In a naturalistic study30 of 350 antipsychotic-naive patients treated with haloperidol (mean dose = 3.7 mg/d) or risperidone (mean dose = 3.2 mg/d), there were no differences among treatments in the incidence rates of parkinsonism, akathisia, dystonia, and dyskinesia after having excluded those patients with preexisting neuromotor abnormalities. Differences in results between our study and this one of similar methodology may be accounted for the higher mean dose of haloperidol relative to that of risperidone employed in our study. However, our findings of drug-emergent neurologic syndromes are in keeping with those from controlled and observational studies of first-episode psychotic patients reporting that olanzapine produces fewer extrapyramidal symptoms than risperidone,27,28,39 which in turn produces fewer extrapyramidal symptoms than haloperidol.27,28,40 The similar relative frequency of concomitant administration of antiparkinsonian drugs across treatments in our and other first-episode studies27,28 supports this conclusion. In summary, our study extends findings from most previous studies to antipsychotic-naive patients without preexisting motor abnormalities. This pattern of drug-induced neurologic syndromes in patients treated with haloperidol, risperidone, and olanzapine fits well to the antidopaminergic (D2 receptor) and antiserotoninergic (5-HT2A receptor) potency that have been reported for these drugs.41 It remains to be explained the mechanism by which antipsychotic drugs may improve preexisting neuromotor symptoms, and future studies of receptor occupancy should focus on this subgroup of patients.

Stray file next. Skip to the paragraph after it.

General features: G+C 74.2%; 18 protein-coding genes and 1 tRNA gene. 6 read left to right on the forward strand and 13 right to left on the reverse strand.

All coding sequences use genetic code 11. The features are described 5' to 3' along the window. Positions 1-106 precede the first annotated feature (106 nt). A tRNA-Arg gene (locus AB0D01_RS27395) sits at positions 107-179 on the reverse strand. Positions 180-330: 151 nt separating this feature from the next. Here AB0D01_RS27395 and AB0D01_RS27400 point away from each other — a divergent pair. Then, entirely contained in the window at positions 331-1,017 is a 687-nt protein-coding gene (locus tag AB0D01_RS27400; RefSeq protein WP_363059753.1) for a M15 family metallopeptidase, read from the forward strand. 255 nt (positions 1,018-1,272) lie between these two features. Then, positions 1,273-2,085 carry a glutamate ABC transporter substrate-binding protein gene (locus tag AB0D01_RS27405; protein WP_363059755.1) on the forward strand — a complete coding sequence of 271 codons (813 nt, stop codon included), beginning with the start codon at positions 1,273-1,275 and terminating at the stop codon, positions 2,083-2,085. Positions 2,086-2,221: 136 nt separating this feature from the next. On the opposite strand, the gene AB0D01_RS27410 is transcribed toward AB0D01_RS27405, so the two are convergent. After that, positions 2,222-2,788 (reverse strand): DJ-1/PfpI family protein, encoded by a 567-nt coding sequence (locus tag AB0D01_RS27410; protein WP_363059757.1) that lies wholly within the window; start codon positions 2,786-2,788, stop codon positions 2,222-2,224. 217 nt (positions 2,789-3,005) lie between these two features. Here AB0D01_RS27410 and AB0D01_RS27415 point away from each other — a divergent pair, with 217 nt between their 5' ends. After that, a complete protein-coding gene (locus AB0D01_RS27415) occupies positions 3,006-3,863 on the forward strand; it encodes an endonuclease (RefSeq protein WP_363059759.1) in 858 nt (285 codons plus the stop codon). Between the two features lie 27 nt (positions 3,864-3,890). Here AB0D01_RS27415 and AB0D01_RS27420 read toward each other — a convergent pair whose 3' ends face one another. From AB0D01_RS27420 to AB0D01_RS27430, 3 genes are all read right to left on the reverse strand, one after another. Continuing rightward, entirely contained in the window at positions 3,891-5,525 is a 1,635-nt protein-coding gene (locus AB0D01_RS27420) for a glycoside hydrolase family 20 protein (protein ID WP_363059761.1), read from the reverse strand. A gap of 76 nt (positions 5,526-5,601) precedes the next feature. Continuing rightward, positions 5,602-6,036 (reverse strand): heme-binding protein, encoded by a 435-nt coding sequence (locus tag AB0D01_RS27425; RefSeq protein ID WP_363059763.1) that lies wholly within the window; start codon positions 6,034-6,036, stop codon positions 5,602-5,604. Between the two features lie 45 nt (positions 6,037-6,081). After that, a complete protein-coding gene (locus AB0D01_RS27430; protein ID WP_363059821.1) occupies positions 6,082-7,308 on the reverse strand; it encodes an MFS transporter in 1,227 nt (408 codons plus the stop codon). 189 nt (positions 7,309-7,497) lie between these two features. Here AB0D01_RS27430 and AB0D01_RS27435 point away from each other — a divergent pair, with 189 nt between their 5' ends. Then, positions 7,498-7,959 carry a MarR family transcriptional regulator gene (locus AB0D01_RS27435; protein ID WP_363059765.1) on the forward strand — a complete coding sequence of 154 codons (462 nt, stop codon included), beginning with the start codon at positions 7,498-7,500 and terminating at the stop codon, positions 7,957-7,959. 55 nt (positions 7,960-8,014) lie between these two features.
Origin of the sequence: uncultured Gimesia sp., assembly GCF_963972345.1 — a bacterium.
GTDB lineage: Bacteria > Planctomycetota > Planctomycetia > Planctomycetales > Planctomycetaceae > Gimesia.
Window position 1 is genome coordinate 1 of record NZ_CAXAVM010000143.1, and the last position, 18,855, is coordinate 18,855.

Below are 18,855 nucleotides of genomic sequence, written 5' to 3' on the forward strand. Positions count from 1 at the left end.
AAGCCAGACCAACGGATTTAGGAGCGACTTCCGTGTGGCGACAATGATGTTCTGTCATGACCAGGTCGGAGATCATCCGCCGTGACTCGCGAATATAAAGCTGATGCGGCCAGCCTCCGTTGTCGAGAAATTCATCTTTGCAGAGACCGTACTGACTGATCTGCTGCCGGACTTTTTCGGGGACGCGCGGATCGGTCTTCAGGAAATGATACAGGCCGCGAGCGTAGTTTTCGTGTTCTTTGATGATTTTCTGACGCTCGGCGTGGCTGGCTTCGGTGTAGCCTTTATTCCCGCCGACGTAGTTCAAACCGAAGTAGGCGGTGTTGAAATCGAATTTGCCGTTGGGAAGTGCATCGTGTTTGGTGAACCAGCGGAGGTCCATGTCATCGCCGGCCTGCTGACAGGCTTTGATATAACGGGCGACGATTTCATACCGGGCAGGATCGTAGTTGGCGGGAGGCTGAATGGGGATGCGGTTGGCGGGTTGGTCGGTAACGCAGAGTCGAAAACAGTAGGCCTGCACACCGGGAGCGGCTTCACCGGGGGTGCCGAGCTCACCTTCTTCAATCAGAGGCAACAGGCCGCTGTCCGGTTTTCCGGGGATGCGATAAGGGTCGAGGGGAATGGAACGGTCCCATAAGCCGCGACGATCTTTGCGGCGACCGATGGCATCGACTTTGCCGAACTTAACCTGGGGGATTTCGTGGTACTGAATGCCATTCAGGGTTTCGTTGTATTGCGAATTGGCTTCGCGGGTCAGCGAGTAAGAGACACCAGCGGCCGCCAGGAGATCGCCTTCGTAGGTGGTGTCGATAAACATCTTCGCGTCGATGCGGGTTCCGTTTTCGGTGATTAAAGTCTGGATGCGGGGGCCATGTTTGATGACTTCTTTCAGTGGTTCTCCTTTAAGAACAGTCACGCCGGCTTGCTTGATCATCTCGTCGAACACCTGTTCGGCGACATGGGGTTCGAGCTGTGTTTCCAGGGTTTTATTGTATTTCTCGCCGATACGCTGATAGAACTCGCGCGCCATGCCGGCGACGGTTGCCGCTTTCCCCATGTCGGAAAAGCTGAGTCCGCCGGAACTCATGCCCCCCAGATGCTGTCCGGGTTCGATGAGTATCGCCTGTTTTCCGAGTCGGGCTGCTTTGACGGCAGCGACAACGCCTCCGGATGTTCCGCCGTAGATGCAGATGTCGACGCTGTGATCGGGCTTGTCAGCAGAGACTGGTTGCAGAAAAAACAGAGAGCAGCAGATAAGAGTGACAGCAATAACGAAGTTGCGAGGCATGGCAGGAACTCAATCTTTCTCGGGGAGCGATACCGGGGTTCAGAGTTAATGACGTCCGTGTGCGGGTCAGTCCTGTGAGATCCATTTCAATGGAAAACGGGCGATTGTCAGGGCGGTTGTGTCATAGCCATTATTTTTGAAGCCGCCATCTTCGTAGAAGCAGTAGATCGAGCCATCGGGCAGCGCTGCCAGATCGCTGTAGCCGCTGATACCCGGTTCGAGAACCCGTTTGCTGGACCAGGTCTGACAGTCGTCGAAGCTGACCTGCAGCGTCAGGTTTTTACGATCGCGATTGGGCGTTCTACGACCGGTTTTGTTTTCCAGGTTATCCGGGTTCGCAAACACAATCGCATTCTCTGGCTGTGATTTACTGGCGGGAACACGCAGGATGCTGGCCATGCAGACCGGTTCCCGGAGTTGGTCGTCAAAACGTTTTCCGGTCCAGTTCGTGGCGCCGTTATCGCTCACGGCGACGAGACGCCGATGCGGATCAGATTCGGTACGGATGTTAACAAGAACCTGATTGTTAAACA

As mentioned above, atypical antipsychotic drugs appears to have a more favorable neurologic profile than typical drugs (ie, haloperidol), however this finding has been questioned by the Clinical Antipsychotic Trials of Intervention Effectiveness (CATIE), in that no significant differences were observed between perphenazine and atypical drugs in extrapyramidal symptom rates or use of anticholinergic agents.42 How can we reconcile the absence of a difference between typical and atypical antipsychotic drugs in extrapyramidal symptoms liability in CATIE with the preponderance of data suggesting otherwise? It appears that atypical drugs may be less likely to cause neurologic syndromes than typical ones, but this difference is not evident in all populations. For example, it is possible that typical and atypical antipsychotic drugs differ in their liability to produce extrapyramidal symptoms in first-episode patients but not in chronic patients. Furthermore, in the CATIE study, perphenazine was used instead of haloperidol because it produces fewer extrapyramidal symptoms. In any case, there is a need of studies comparing perphenazine with the second generation of antipsychotics in drug-naive patients.

Implications for the Conceptualization of Neuromotor Abnormalities in Schizophrenia Spectrum Disorders